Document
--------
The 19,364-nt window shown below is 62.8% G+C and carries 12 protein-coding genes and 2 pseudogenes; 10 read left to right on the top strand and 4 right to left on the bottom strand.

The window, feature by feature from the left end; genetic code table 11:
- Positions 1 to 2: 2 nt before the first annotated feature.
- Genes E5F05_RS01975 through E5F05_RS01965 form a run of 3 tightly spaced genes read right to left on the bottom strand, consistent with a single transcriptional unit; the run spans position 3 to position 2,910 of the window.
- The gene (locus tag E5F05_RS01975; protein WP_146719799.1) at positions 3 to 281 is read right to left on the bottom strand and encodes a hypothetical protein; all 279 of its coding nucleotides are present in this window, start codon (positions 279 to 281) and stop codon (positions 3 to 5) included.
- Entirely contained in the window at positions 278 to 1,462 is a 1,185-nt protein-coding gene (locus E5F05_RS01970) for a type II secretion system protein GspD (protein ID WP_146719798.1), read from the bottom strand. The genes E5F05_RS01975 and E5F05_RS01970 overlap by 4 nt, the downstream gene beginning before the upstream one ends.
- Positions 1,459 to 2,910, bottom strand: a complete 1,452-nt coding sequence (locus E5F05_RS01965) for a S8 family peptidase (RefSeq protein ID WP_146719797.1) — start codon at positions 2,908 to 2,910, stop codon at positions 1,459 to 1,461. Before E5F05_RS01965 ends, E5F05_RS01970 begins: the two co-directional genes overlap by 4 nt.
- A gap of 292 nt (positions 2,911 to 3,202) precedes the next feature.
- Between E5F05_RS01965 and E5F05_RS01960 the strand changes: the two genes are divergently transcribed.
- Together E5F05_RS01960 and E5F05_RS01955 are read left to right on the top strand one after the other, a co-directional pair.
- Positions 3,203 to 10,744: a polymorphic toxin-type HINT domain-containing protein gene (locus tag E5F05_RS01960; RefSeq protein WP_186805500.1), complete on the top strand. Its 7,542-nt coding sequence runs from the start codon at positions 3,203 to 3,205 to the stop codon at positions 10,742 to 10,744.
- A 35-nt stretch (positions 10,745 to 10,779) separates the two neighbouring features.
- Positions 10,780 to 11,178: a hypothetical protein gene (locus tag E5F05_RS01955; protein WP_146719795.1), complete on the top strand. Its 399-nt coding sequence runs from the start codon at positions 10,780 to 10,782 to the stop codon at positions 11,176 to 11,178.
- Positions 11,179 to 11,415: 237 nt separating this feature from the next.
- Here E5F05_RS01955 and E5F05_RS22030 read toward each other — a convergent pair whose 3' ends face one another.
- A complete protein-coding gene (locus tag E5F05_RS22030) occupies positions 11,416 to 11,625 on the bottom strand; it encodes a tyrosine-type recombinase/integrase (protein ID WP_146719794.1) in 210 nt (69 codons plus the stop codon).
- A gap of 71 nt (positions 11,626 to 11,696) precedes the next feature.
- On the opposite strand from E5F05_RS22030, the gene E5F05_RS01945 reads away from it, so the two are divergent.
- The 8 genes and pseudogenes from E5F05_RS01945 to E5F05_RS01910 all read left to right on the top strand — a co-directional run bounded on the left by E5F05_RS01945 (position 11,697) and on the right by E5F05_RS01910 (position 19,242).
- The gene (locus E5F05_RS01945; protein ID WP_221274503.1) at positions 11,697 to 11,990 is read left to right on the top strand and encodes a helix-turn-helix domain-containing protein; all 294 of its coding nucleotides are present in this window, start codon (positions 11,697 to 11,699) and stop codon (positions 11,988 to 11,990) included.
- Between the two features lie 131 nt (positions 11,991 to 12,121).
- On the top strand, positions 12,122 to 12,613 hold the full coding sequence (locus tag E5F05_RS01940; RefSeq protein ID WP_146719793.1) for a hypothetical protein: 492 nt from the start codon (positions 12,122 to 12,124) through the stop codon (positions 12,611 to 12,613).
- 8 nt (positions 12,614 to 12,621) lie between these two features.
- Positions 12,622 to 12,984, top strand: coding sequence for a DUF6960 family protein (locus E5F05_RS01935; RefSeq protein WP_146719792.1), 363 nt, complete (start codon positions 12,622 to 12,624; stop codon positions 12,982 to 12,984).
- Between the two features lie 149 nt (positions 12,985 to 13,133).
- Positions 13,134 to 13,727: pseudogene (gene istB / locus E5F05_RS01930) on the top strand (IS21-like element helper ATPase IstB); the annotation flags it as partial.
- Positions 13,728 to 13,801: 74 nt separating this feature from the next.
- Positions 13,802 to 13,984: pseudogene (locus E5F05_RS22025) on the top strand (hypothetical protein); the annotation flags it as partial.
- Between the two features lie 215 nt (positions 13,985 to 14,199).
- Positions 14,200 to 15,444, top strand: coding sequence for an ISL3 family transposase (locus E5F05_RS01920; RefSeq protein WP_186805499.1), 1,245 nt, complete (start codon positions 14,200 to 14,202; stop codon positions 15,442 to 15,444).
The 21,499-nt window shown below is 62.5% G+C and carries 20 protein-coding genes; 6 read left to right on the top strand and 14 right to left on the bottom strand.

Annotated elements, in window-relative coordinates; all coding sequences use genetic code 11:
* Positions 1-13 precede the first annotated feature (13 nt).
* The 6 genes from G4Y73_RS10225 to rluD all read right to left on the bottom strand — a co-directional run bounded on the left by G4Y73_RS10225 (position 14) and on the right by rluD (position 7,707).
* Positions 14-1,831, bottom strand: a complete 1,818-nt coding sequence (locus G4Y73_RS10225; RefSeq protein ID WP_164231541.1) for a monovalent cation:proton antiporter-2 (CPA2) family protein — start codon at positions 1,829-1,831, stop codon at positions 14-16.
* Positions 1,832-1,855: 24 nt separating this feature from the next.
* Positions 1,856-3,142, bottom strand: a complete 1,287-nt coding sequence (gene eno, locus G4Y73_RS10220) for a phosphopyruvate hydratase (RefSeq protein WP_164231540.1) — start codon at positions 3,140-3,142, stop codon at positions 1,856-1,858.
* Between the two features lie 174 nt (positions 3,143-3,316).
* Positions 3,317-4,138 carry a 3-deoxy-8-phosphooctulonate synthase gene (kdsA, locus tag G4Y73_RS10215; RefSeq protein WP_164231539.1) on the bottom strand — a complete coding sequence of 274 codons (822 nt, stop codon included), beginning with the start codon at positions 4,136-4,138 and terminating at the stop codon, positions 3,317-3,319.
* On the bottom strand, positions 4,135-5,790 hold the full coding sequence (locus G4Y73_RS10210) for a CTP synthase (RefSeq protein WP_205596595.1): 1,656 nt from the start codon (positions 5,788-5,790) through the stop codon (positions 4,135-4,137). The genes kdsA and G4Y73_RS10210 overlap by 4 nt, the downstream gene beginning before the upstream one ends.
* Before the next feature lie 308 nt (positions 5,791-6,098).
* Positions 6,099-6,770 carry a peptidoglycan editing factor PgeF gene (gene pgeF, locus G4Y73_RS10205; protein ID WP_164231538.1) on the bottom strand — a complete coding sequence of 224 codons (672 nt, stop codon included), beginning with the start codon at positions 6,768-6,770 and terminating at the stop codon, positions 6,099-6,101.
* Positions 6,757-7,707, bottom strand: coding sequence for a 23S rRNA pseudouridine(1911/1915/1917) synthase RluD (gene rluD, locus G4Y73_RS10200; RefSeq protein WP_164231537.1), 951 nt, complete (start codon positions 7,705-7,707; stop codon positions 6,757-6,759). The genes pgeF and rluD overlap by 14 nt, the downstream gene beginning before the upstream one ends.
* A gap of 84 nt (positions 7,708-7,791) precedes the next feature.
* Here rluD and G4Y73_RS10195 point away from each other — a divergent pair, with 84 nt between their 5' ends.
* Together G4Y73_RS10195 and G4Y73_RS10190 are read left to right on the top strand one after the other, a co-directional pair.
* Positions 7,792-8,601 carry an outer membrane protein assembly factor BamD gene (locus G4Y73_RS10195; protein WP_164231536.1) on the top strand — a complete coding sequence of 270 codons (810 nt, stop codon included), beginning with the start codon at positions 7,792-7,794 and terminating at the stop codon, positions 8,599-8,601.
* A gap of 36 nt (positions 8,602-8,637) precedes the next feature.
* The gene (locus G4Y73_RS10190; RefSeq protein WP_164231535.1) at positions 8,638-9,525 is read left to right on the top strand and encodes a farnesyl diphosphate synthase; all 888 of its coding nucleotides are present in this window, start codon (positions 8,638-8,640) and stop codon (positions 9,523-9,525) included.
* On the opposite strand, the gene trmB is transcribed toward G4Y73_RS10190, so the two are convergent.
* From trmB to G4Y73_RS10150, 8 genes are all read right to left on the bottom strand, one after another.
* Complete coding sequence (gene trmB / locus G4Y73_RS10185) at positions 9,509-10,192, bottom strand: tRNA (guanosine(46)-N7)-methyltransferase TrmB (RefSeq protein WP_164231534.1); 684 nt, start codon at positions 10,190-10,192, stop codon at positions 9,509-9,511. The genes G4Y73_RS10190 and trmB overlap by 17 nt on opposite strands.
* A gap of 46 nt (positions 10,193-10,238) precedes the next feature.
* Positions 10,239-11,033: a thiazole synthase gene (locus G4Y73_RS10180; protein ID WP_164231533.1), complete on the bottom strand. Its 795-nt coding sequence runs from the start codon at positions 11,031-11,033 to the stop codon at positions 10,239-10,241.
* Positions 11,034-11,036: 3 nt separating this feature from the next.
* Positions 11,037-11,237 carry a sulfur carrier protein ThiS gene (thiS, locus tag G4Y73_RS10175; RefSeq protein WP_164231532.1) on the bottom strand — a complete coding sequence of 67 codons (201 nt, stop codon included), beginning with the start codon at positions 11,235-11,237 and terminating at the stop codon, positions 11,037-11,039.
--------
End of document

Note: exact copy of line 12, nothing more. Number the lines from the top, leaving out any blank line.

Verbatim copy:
- A 35-nt stretch (positions 10,745 to 10,779) separates the two neighbouring features.